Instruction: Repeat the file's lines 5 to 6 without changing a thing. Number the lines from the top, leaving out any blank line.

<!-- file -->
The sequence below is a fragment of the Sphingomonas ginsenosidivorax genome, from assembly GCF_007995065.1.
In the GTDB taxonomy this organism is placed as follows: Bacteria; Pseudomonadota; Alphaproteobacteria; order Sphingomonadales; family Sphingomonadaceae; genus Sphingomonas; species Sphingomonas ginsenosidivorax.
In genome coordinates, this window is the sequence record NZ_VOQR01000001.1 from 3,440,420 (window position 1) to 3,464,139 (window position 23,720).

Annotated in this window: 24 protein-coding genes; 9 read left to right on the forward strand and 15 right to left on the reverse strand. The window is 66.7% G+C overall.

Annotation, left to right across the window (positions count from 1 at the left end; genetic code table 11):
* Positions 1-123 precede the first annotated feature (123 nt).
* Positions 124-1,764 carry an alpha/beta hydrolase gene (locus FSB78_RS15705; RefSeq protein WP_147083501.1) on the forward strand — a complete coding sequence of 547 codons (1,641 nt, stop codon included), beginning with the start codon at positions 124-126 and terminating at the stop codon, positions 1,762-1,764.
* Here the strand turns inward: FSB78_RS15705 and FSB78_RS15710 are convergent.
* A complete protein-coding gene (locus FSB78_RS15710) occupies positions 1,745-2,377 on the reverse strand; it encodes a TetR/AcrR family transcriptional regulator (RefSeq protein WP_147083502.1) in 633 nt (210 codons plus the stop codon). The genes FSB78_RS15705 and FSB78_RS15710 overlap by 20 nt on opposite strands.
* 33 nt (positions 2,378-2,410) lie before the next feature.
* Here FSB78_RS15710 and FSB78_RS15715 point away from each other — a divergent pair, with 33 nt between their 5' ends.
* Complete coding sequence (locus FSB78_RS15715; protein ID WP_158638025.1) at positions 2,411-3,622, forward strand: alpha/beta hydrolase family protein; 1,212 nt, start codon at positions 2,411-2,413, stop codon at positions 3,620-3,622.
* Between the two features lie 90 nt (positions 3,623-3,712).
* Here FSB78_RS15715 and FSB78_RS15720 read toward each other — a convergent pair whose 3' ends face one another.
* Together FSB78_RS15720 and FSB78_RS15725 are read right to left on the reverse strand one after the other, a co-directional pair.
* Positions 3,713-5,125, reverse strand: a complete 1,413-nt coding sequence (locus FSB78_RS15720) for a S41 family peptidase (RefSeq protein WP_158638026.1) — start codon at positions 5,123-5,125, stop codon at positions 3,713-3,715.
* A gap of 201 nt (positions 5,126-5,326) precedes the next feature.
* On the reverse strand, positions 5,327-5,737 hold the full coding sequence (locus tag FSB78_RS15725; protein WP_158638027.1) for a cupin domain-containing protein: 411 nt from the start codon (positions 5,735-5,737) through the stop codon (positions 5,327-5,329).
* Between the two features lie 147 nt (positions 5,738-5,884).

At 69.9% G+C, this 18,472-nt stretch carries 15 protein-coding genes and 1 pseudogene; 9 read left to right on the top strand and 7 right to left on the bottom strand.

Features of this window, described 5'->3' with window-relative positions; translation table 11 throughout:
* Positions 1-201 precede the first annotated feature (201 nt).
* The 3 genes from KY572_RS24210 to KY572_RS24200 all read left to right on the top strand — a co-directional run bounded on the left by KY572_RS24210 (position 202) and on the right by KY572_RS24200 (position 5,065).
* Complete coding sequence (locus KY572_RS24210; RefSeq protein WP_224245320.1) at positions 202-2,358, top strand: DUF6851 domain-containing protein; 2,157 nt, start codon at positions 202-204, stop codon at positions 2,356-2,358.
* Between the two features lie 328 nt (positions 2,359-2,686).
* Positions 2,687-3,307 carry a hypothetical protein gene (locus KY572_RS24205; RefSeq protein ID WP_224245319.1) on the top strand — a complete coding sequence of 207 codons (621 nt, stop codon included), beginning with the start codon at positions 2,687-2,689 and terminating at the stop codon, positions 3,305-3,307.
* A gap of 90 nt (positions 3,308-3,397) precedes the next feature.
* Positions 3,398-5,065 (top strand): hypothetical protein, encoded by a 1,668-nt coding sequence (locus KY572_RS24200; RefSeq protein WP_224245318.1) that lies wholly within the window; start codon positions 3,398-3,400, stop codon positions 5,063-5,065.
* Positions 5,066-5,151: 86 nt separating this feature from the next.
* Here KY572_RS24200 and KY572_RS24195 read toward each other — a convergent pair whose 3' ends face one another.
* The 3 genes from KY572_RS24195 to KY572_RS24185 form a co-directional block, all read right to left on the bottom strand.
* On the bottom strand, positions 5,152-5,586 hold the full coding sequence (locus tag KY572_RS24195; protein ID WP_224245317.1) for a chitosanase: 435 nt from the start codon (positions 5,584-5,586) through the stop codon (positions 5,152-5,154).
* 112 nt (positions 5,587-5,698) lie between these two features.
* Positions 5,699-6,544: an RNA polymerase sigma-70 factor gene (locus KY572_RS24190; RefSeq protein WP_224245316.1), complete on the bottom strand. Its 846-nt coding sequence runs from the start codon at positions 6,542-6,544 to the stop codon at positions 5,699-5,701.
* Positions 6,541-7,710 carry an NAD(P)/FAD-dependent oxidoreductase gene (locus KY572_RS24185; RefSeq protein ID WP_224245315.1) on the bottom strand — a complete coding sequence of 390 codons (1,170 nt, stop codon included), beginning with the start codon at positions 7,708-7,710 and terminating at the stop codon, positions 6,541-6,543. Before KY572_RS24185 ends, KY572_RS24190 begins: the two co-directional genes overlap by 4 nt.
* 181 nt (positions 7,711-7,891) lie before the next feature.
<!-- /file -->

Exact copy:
Annotation, left to right across the window (positions count from 1 at the left end; genetic code table 11):
* Positions 1-123 precede the first annotated feature (123 nt).